Fully Learnable Deep Wavelet Transform for Unsupervised Monitoring of High-Frequency Time Series

3 May 2021  ·  Gabriel Michau, Gaetan Frusque, Olga Fink ·

High-Frequency (HF) signals are ubiquitous in the industrial world and are of great use for monitoring of industrial assets. Most deep learning tools are designed for inputs of fixed and/or very limited size and many successful applications of deep learning to the industrial context use as inputs extracted features, which is a manually and often arduously obtained compact representation of the original signal... In this paper, we propose a fully unsupervised deep learning framework that is able to extract a meaningful and sparse representation of raw HF signals. We embed in our architecture important properties of the fast discrete wavelet transformation (FDWT) such as (1) the cascade algorithm, (2) the conjugate quadrature filter property that links together the wavelet, the scaling and transposed filter functions, and (3) the coefficient denoising. Using deep learning, we make this architecture fully learnable: both the wavelet bases and the wavelet coefficient denoising are learnable. To achieve this objective, we propose a new activation function that performs a learnable hard-thresholding of the wavelet coefficients. With our framework, the denoising FDWT becomes a fully learnable unsupervised tool that does neither require any type of pre- nor post-processing, nor any prior knowledge on wavelet transform. We demonstrate the benefits of embedding all these properties on three machine-learning tasks performed on open source sound datasets. We perform an ablation study of the impact of each property on the performance of the architecture, achieve results well above baseline and outperform other state-of-the-art methods. read more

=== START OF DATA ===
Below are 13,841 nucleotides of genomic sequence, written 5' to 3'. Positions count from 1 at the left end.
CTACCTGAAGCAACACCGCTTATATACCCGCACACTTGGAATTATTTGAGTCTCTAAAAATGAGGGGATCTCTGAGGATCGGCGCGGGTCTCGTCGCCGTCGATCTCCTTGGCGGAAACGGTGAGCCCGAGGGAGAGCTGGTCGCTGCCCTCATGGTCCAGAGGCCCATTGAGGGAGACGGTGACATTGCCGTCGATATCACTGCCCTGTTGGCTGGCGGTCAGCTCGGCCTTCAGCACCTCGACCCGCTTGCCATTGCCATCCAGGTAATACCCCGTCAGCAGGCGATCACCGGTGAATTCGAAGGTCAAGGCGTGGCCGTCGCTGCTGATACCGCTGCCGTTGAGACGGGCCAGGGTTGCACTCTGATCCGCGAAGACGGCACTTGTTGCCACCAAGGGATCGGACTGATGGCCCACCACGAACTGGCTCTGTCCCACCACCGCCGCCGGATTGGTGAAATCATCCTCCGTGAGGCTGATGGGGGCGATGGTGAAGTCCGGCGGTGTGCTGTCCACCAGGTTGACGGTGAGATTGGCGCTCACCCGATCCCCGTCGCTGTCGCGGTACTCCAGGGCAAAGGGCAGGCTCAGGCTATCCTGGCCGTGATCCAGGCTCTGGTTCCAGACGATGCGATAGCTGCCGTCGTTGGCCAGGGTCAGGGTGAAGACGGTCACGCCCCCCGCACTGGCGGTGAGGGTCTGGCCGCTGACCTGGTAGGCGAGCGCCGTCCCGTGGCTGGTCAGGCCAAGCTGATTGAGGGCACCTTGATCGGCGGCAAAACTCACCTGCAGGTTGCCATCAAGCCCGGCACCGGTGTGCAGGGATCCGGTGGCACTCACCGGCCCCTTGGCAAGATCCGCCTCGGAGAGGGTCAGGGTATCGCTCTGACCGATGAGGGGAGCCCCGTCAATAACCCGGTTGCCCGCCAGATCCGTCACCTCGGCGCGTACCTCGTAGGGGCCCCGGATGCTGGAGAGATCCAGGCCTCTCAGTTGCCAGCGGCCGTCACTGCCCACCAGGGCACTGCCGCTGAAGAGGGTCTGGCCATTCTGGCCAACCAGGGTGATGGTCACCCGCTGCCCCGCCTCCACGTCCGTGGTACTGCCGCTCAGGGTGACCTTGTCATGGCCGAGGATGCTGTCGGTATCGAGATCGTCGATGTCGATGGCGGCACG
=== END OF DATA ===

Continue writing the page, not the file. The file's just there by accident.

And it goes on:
PDF Abstract
No code implementations yet. Submit your code now

Datasets


Results from the Paper


  Submit results from this paper to get state-of-the-art GitHub badges and help the community compare results to other papers.

Methods


No methods listed for this paper. Add relevant methods here